According to Automotive News Europe and “sources” BMW will let the current agreement to produce the “Prince” family of engines lapse in 2016. While this isn’t a surprise (we’ve known for many years that BMW intended to go it alone for 3 and 4 cylinder engine production) this is the first time we’ve seen a semi official mention of it. The Prince has had an up and down life (that we’ll go into more in-depth later) but can be considered a success for both BMW and PSA in terms of performance, efficiency and number produced.

So what will replace the venerable Prince engine range? Late this year BMW will be introducing the B38 and B48 series of three and four cylinder engines destined for all front wheel drive MINIs and BMWs. The engines will be more powerful, burn less fuel and weigh less than their predecessor.

The timing of Prince production ending in 2016 makes a lot of sense for MINI. The last of the R56 based models will be at the end of their life by then and BMW will be gearing up to release an updated version of the B37 and B48. But it’s the details of the engine range that are so interesting.

According to people internal at MINI familiar with the matter, the next generation of Cooper S and JCW models will be powered entirely by the forthcoming B48 2.0L four cylinder that will be shared across all front wheel drive BMWs and MINIs. MINI will then spread the three cylinders across the MINI One and Cooper models. The diesel range will follow a similar pattern.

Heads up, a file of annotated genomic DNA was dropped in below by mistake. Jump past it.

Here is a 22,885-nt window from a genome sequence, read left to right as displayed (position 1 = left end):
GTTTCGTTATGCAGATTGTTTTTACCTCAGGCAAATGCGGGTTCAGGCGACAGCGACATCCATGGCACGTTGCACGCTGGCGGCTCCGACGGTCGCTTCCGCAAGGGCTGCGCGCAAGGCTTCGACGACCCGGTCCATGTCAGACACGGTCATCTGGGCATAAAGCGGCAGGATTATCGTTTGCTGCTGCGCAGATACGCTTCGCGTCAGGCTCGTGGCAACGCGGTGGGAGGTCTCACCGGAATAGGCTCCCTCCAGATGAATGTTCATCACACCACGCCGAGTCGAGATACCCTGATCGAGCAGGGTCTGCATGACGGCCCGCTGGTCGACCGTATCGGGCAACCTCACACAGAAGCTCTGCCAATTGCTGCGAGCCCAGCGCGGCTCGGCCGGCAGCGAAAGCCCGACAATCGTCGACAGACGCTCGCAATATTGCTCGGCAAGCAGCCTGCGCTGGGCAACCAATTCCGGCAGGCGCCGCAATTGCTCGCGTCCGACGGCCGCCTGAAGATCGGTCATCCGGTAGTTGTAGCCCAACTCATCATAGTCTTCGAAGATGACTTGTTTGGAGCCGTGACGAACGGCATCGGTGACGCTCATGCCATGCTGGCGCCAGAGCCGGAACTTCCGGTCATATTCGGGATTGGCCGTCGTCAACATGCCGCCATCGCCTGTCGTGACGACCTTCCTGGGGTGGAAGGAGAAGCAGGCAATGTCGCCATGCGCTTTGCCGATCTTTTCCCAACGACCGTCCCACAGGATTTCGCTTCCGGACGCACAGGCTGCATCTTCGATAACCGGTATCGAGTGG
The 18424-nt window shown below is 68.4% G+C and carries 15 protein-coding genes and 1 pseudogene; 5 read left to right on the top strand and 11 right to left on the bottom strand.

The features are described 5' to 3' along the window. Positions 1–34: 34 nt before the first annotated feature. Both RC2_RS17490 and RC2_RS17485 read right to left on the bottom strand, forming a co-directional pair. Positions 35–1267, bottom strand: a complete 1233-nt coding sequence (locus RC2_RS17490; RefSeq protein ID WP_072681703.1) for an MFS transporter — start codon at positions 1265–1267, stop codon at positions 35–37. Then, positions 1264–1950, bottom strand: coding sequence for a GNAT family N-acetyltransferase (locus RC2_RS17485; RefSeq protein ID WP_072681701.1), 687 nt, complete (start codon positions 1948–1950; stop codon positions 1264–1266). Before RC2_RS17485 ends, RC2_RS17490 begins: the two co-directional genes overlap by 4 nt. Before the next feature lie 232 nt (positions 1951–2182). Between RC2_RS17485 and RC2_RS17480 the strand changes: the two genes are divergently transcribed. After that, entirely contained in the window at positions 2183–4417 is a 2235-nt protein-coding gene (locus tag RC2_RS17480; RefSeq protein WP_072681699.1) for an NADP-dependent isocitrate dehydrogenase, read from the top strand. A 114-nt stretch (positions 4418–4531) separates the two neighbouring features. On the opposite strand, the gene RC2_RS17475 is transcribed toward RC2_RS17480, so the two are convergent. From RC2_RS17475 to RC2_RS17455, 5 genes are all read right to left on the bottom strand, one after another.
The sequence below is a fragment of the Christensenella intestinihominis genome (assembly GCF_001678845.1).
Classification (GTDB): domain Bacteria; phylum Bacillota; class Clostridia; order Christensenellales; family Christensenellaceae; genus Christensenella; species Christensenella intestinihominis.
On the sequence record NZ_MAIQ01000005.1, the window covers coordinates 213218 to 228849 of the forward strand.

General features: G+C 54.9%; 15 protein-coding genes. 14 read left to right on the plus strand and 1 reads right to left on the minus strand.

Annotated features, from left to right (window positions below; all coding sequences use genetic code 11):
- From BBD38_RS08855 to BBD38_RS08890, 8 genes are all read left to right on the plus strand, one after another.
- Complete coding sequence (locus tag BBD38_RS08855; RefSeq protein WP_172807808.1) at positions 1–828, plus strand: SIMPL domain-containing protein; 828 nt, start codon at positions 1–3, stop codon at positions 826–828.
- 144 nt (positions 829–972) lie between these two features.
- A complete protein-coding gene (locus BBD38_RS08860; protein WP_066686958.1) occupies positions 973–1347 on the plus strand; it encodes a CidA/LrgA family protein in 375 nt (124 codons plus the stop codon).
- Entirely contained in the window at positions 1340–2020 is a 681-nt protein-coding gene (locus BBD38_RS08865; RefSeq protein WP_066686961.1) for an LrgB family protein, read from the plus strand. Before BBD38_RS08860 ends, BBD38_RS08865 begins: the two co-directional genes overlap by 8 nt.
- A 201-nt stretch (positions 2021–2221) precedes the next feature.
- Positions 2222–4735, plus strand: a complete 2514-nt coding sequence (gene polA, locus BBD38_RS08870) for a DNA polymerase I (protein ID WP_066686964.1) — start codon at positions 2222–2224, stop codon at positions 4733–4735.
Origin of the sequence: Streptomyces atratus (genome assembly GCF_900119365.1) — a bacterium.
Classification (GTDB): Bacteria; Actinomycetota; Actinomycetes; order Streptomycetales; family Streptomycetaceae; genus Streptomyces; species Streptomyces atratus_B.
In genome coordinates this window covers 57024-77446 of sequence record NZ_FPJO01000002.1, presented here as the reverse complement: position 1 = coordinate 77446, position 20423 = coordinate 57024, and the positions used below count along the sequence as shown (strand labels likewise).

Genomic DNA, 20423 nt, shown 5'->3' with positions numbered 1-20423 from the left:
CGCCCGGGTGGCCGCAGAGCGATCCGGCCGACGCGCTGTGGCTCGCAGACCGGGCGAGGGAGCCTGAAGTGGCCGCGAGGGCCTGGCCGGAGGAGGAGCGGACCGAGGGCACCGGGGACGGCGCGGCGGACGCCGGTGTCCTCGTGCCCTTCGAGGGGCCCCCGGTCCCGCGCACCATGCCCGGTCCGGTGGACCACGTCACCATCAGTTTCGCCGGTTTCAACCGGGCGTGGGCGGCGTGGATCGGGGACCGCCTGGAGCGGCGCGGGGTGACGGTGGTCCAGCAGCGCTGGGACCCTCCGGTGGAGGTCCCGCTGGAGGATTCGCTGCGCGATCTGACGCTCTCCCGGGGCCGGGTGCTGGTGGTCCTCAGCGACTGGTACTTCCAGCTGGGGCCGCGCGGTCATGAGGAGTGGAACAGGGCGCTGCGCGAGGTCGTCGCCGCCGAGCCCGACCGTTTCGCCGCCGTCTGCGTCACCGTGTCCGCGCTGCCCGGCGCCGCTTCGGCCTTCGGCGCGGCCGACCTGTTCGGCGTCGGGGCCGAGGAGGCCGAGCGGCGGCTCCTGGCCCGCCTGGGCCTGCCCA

Sources are telling us that power ratings should be slightly higher than the current range on both the three and four cylinder models. Internally BMW is quoting the following as output targets:

– Cooper, B38 1.5L 100kW / 134 HP (3 cylinder)
– Cooper D, B37 85kW / 114 HP (3 cylinder)
– Cooper S, B48 2.0L 140kW / 187 HP (4 cylinder)
– JCW, B?? 2.0L ???kW / ??? HP (4 cylinder)

But it’s the efficiency gains and the weight losses that are the big story. We’ve been told to not be surprised to see US Spec Cooper achieve upper 40 mpg figures on the highway. Additionally the engines should be measurably lighter and allow for better weight distribution front to rear.

Another update will be the packaging. In most markets MINI will be adding a hard plastic engine cover under the hood (or bonnet) designed to insulate the engine and reduce some of the “clatter” often associated with small direct injection power-plants. How it works we don’t know but our sources were adamant that it could be a way for MINI to dress up the engine compartment while reducing noise and adding some level of efficiency.

The four cylinder will be shared across all front wheel drive BMWs and MINI with output ranging from 180 hp all the way near 300 hp in some future BMWs. Yes it will be that capable. Will MINI see those kind of figures? It’s too early to tell but we can expect top-line JCW models to be much more competitive when it comes to power output. Also interesting will be how MINI intends to deliver that power. We expect the highest power models to use an updated All4 system even on MINI’s smallest models to improve traction and acceleration times dramatically.